Maurizio is putting down his well-leafed copy of today’s La Nazione. He’s spotted us under our ombrellone and he’s determined to have a chat. I have nothing against some good old Tuscan chin wagging; it’s just that a conversation with the sun-worshipping retired electrician is destined to occupy much of the morning.
“Allora, ragazzi!” he begins. “It’s good to see you back at the bagno. When are the folks arriving?” You see, while Maurizio and his wife live by the coast for the summer, we’re weekenders at best. The freshly planted parasol, pair of matching sunbeds and second-row view of Castiglioncello’s Caletta cove are rented for the season by my in-laws. It’s a family affair. Over the years, my suoceri have summered further south in Marina di Bibbona and just north at Antignano, but this elegant yet humble seaside resort was also frequented by my husband’s maternal grandparents. It’s not hard to see why: the three kilometre-long promenade from the ultra-modern Cala de’ Medici marina to the rugged Punta Righini headland meanders beside jet-black reefs and up through a refreshing pinewood. Ultimate relaxation is achieved in a weekend alone. I can only imagine what four months would bring in terms of health benefits. What it won’t entail, however, is a quiet morning on the beach.
“I had Pfizer. My arm didn’t half hurt,” Maurizio proudly points to his tanned bicep. He’s in great shape for a man in his seventies, resplendent in stylish trunks in the early summer sun. We nod sympathetically. I know where this is going. My other half loves some bagno conversation. “We both had Pfizer too,” gushes Giovanni, getting into his beach chat groove. “I drive ambulances as a volunteer, so I’m fully vaccinated already. My wife just had her first dose on Tuesday.” I acquiesce, realising that a peaceful morning spent reading beneath the brolly is going to prove impossible. Again. “I got in using the Last Minute function on the website. Subito the next morning.”
Chairs are being pulled around on the deck and flip flops are scuffling. The card-players are gathering and one member of this exclusive circle is missing. “Maurizio, we’re waiting for you. Vieni o no?” calls a glamorous lady, who must be our summer pal’s wife. She reminds me of Giulia, my childhood neighbour from Milan, whose glimmering copper swimsuit would appear on that rare occasion when the sun broke through the clouds in rural England. “Just a sec! What do you think about Rino then?” Cue inward groans. Critical analysis of Fiorentina football team is one of my amore’s preferred topics of conversation. Back and forth they go, discussing possible changes in the squad, Gattuso’s spell at Napoli, the perpetual indecision about the new stadium and Joe Barone’s ability to speak proper Tuscan.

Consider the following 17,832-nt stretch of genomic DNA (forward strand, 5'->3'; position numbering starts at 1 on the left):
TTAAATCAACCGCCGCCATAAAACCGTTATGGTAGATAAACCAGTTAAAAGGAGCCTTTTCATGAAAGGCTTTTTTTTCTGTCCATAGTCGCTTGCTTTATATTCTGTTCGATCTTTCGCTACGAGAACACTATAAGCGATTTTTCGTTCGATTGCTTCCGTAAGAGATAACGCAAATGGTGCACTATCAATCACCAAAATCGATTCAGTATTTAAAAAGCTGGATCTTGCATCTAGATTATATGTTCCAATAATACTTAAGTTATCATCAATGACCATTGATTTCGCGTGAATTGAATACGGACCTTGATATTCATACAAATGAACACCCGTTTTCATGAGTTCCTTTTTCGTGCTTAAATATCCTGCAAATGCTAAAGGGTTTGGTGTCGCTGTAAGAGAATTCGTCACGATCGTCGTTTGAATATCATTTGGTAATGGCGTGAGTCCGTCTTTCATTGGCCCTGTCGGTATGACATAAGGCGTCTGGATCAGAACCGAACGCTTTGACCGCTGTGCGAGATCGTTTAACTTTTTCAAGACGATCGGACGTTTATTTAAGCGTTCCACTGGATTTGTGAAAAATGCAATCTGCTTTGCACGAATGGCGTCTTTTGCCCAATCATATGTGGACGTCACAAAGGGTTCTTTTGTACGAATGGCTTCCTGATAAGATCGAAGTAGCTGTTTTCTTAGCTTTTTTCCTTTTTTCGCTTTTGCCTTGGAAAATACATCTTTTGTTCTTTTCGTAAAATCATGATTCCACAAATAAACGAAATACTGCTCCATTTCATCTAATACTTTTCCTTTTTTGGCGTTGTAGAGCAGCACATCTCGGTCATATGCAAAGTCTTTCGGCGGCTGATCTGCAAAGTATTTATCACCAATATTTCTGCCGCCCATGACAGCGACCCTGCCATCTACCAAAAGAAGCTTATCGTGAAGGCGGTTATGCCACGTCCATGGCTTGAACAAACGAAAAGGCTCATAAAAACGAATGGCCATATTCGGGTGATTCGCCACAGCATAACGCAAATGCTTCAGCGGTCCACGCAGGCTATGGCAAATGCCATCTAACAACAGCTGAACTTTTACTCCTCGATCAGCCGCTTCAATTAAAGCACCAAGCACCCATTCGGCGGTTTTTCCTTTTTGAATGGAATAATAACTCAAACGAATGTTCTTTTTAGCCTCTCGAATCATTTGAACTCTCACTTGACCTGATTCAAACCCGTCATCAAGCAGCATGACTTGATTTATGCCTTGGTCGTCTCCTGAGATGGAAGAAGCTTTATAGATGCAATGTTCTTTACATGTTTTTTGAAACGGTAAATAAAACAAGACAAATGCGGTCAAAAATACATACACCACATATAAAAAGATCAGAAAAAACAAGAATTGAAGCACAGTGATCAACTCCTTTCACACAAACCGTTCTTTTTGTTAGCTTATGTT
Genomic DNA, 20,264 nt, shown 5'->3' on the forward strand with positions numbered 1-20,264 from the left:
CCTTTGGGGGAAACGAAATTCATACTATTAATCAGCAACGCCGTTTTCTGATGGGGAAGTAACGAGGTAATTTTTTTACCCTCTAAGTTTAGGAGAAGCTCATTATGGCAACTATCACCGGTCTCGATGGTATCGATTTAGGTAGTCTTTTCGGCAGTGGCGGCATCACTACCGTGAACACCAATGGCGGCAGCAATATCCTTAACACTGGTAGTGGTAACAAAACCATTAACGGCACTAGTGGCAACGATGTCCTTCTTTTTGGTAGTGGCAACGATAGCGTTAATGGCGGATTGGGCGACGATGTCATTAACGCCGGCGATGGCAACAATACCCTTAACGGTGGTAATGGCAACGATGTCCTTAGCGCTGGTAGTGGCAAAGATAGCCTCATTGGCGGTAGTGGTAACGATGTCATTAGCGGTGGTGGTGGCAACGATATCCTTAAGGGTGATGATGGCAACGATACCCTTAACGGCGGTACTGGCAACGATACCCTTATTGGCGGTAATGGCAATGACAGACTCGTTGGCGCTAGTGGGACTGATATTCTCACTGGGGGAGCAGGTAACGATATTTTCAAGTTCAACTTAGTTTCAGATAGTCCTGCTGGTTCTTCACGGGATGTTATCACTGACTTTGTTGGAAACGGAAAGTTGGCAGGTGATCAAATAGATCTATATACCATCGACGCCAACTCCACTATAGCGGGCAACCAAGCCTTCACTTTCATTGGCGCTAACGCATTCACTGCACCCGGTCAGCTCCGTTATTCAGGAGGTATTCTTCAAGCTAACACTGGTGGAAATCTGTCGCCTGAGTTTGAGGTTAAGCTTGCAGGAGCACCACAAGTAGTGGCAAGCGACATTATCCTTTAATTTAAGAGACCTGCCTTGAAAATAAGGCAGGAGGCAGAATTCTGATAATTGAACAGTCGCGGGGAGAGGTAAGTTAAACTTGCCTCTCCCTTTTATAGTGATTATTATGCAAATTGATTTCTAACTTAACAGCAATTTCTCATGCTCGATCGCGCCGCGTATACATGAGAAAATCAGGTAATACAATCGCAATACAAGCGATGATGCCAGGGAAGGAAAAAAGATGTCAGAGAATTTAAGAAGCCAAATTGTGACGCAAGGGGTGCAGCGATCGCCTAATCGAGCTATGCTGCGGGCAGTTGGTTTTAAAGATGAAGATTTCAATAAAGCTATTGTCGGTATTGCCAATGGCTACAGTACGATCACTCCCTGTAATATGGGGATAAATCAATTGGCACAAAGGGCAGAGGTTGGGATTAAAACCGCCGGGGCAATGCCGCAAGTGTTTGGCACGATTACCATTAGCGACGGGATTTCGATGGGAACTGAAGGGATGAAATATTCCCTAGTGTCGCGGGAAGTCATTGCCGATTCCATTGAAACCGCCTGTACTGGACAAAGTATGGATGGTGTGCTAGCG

I set down my book and observe what’s what in the bagno community. Bathing establishment manager Alex, from Bergamo, is patriotically hoisting the Italian tricolore on a flagpole. A couple of kids gleefully run to the water’s edge, buckets in hand, while a long-standing client is berating a woman who’s sat down on a sun lounger for a moment’s reprieve from the slippery shoals on the public beach: “You’re not part of this bagno. Imagine if we all behaved like you!” Not everyone’s happy then.
As bagno life unfurls for the day and the men turn their talk to the devastating fire at Bagno Gilda further up the coast in Forte dei Marmi, I remove my sunglasses and marvel at the purity of the light. Surfers are riding their boards in the bay, the silver waves crested with candid foam. A pristine sailboat charts its course into the open sea, the stark portside dazzling from a distance, and the morning shimmer kisses the bare skin of bathers young and old, taut and saggy. Castiglioncello is renowned for this natural spectrum that inspired the Macchiaioli painters in the 19th century, akin to the French Impressionist style. Giovanni Fattori famously depicted the prostitute-turned-partner of his Castiglioncello host, Diego Martelli, relaxing in the pinewood, while Telemaco Signorini captured the golden light intensely shining on the town’s rural pastures. Still today, along the promenade, artists set up their canvases and seek to emulate their creative predecessors, all the while exchanging the gossip du jour and, yes, discussing which vaccines they’ve had.
Maurizio’s wife is approaching, she’s had enough (actually she had Moderna) and the Briscola can wait no longer. “I’m going to steal him away from you youngsters. Dai, andiamo!” He grins, she laughs, and we ready ourselves for a dip in the translucent Tyrrhenian. It’s just another day at the bagno, a community of characters and the pinnacle of la dolce vita. Why go anywhere else in the world?